As we are 11 months into a global pandemic, we can reflect on the challenges and opportunities COVID-19 has brought us. In today’s post, I focus on challenges and opportunities valid for all researchers. In addition, I have led an international group of scholars in an analysis of the challenges and opportunities for academic parents during COVID-19. Once our paper is out, I’ll make sure to further comment on this topic as well.
One of the things that I have learned during this pandemic, is that the same situation may be a challenge for one researcher and an opportunity for another researcher. For that reason, I have selected five topics to discuss today – and I will show both sides of the medal for these topics:
The funding landscape has changed a lot during COVID-19, and that has resulted in challenges and opportunities for researchers. First of all, the main opportunities are the following: there is more funding for research directly related to COVID-19 available, some deadlines have been extended to allow for researchers to catch up and submit their proposals, and some funding bodies do not require preliminary test results anymore, which can be an an opportunity for early career researchers. On the other hand, budget restrictions have reduced available funding, sources of funding have been cut, some funds are not available anymore – and for some researchers that means the funding to sustain their position is gone. This situation is extremely difficult – and in an era where we need to rely on science to guide us the way out of a crisis such as a global pandemic – a very short-sighted measure, in my opinion. We now need continued, strong funding for research – more than ever.
The pandemic has uprooted teaching. I went from teaching with a marker and whiteboard to teaching using technological tools. I’ve experienced this as a challenge – it takes so much time to prepare online lectures, and it is difficult to assess in advance what will work and what won’t work with students. On the other hand, I’ve had the opportunity to learn about teaching in a blended flexible format, to use edpuzzles, quizziz, polls, mentimeters and more online tools for active learning exercises, and I’ve learned to get a clearer view on what is really aligned with my learning objectives, and what can be left out.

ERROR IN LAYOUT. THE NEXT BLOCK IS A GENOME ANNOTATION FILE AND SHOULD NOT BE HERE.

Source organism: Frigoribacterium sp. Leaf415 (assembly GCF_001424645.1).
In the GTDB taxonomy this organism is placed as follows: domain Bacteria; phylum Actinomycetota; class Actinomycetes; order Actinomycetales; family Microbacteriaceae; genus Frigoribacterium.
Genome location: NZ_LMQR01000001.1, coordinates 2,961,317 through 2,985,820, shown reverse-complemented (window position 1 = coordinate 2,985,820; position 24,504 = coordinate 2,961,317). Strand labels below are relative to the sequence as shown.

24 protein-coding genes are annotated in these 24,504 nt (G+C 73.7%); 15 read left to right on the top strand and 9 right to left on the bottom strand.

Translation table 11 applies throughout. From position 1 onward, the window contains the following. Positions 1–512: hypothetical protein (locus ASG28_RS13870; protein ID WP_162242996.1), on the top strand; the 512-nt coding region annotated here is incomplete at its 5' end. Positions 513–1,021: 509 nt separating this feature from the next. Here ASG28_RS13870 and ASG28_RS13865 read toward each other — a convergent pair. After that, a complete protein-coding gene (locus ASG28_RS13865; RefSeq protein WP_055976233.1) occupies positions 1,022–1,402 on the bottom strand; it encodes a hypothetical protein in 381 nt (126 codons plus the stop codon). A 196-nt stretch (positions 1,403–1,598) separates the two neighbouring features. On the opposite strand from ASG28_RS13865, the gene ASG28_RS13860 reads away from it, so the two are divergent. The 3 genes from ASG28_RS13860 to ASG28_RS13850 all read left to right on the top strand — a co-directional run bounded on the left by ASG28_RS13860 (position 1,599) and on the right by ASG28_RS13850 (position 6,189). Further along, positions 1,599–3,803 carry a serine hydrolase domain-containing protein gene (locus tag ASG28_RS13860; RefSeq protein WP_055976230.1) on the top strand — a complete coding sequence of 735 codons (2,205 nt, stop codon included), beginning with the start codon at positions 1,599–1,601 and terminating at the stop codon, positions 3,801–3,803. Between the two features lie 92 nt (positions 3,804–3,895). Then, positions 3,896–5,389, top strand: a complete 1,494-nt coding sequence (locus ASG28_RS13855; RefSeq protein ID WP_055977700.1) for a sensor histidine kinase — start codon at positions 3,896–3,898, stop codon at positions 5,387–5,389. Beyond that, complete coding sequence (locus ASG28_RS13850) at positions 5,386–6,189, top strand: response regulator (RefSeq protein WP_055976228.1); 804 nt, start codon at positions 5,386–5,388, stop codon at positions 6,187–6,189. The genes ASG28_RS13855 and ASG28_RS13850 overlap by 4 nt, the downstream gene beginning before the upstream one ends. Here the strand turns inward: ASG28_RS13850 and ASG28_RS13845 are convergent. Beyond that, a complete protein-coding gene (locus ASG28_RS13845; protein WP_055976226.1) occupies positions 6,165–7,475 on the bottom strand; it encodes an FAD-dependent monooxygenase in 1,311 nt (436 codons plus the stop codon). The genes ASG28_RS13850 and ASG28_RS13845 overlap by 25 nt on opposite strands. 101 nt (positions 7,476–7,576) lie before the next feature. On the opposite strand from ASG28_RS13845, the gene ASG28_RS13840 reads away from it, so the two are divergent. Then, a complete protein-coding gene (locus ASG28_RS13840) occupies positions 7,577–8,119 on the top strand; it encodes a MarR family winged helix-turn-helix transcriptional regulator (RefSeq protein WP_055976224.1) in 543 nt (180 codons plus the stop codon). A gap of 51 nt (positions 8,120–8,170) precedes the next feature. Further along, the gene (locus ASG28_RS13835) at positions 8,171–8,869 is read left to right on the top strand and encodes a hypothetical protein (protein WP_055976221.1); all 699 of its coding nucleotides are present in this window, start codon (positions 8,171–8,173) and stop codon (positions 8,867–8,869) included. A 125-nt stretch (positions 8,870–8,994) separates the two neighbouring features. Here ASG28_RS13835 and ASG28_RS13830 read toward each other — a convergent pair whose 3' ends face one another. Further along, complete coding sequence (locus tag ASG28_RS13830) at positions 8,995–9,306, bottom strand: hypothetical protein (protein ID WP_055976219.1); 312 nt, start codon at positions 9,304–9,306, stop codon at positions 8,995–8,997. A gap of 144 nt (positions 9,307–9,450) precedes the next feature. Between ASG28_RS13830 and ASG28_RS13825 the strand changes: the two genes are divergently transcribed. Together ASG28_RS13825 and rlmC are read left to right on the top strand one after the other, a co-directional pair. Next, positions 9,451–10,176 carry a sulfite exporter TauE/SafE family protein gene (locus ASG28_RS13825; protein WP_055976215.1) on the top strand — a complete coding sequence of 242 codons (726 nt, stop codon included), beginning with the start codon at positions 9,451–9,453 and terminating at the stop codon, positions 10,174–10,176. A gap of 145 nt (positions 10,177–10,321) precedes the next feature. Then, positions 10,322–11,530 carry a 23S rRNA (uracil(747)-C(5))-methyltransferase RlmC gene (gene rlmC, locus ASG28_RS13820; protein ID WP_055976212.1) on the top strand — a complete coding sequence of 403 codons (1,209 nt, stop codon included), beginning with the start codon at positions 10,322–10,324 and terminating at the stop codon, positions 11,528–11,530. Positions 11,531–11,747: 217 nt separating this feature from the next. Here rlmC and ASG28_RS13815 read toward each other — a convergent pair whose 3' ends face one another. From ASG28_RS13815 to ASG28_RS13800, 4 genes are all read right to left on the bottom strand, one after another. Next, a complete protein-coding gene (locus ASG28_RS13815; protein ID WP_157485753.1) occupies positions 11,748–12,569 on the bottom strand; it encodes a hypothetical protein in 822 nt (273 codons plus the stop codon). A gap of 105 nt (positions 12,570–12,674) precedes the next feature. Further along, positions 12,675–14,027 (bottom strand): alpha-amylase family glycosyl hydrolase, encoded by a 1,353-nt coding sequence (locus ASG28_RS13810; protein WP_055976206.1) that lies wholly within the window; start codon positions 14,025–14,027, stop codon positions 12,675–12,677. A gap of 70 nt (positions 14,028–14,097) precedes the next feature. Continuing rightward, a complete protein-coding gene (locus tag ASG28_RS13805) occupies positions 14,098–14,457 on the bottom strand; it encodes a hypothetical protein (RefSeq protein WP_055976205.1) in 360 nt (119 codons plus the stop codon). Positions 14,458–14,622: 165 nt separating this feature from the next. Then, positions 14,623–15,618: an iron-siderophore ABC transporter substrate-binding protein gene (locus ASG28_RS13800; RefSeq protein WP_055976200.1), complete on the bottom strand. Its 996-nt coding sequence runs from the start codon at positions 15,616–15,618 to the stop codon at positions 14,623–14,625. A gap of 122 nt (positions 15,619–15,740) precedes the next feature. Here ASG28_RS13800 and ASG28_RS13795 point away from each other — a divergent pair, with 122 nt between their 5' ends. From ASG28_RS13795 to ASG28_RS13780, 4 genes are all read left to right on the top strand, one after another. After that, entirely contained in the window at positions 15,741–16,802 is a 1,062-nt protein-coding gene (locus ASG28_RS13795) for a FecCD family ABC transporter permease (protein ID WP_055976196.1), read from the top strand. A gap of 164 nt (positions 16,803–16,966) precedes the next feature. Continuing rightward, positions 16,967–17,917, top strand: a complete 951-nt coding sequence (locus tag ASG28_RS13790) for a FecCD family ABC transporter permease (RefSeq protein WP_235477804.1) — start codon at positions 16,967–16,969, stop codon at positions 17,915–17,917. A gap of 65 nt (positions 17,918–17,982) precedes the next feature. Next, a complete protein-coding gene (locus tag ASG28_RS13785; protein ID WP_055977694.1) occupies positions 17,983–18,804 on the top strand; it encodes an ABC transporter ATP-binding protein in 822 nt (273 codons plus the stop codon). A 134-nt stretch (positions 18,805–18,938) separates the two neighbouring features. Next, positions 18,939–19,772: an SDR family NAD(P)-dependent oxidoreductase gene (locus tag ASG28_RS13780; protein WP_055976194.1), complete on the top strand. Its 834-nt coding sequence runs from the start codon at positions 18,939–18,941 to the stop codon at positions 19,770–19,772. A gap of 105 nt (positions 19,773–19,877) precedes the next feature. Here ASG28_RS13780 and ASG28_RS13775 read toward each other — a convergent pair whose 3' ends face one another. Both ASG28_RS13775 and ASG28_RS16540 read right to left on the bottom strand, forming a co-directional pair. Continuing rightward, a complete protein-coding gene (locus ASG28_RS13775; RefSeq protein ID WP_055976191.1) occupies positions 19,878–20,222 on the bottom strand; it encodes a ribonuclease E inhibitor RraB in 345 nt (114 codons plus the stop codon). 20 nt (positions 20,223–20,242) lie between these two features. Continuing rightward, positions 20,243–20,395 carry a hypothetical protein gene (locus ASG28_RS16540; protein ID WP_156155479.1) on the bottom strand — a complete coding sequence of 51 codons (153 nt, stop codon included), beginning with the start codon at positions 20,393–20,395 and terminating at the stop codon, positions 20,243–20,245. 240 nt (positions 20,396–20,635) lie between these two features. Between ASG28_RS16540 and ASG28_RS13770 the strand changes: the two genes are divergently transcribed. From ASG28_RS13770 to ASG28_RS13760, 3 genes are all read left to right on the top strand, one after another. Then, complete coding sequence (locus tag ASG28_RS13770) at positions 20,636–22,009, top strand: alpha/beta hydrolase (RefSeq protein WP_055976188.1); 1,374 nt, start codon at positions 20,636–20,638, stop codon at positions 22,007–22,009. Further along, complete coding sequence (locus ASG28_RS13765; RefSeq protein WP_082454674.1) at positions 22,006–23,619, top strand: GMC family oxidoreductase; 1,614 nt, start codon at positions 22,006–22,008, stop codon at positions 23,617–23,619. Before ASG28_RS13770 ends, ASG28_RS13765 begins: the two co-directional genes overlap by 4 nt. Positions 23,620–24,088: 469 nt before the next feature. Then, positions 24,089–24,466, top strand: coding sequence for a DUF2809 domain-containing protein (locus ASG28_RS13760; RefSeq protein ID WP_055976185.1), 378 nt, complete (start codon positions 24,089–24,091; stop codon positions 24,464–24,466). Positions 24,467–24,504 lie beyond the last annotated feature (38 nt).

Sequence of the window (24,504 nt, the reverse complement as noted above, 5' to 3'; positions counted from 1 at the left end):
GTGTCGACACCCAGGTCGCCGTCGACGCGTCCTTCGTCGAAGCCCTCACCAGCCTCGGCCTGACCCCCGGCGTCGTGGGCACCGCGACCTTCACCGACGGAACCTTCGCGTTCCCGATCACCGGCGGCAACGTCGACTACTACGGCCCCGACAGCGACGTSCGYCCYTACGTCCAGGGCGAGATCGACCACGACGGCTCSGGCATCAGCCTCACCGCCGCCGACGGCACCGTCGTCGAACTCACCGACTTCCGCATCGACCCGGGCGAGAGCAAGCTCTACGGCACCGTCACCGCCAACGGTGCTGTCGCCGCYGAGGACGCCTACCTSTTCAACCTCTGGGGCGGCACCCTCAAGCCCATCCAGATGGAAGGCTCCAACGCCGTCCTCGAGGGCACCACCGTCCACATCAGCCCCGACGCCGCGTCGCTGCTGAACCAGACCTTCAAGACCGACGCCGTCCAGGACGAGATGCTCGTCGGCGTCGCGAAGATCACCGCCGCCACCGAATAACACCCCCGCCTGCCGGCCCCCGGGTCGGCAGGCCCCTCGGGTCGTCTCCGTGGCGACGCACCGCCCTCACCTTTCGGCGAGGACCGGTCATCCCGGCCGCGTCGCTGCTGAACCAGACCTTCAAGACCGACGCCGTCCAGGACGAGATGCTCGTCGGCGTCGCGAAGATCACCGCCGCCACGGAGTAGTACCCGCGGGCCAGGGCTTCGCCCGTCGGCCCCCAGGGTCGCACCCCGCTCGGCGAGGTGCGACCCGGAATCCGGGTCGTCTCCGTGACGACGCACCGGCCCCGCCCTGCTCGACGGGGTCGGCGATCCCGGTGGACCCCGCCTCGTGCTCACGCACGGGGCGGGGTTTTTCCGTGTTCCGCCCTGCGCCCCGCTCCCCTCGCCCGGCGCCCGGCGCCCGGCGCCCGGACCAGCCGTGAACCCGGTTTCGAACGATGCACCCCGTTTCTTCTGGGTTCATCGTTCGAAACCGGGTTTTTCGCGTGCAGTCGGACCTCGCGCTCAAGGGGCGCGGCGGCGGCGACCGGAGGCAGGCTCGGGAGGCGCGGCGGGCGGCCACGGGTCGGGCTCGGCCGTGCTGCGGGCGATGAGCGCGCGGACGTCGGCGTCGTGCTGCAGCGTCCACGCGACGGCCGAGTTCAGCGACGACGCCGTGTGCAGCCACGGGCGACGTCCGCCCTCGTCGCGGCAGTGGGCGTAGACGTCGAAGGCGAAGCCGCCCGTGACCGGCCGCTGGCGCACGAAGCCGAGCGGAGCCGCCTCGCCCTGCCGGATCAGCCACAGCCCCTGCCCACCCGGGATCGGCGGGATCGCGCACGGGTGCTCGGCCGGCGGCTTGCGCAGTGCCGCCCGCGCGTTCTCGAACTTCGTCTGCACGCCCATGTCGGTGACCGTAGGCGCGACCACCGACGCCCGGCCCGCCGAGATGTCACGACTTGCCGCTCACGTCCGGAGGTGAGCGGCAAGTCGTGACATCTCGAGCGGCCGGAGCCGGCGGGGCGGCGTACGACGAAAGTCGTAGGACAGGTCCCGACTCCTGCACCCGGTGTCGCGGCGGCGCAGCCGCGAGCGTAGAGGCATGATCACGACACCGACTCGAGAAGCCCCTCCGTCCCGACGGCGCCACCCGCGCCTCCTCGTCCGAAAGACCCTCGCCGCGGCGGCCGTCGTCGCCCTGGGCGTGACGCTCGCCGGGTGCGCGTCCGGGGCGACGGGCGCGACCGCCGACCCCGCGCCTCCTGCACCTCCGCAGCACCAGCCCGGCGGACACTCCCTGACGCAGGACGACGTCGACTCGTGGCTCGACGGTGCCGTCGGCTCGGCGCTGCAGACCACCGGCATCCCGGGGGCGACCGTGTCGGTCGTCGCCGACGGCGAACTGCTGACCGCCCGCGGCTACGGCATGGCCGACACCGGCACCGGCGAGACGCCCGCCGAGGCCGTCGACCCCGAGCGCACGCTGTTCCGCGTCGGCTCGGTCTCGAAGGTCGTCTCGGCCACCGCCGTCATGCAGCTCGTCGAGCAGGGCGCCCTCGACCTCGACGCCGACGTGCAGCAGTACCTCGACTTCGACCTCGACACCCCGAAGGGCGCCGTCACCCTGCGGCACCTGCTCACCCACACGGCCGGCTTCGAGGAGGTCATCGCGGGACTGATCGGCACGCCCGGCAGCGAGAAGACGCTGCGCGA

In terms of challenges and opportunities, conferences are certainly a double-edged sword during a pandemic. Conferences have gone virtual, and the advantage of this situation, is that it is easier and cheaper to attend conferences. It takes away the childcare conundrum, it takes away the large cost associate with international conference travel, and it takes away the time lost in travel. At the same time, it is more difficult to reach good engagement during an online conference, and you miss the time away from home and the classroom to feel an adult, as well as the time to catch up with colleagues and grab a drink together.
4. International collaborations
Following the challenges and opportunities on conferences and funding, it’s been both more difficult and easier to initiate international collaborations. The collaborations that come from conversations in the hallways of conferences are gone. At the same time, the need for global teams to tackle the pandemic has sprouted a whole new set of international collaborations, of colleagues who may only know eachother from videocalls.
5. Flexible schedules
The pandemic has made our schedules more flexible than ever, now that we almost all work from home – and this has been both a blessing and a curse. The challenge with a flexible schedule when working from home, is that the entire day has some form of work in it, and that the boundaries between our personal time and work time are gone. The advantage, at the same time is that now we can better organize our day schedule around other activities. I for example now take a walk during my morning break, and use my afternoon break for a quick workout – things I would never consider doing in my office.
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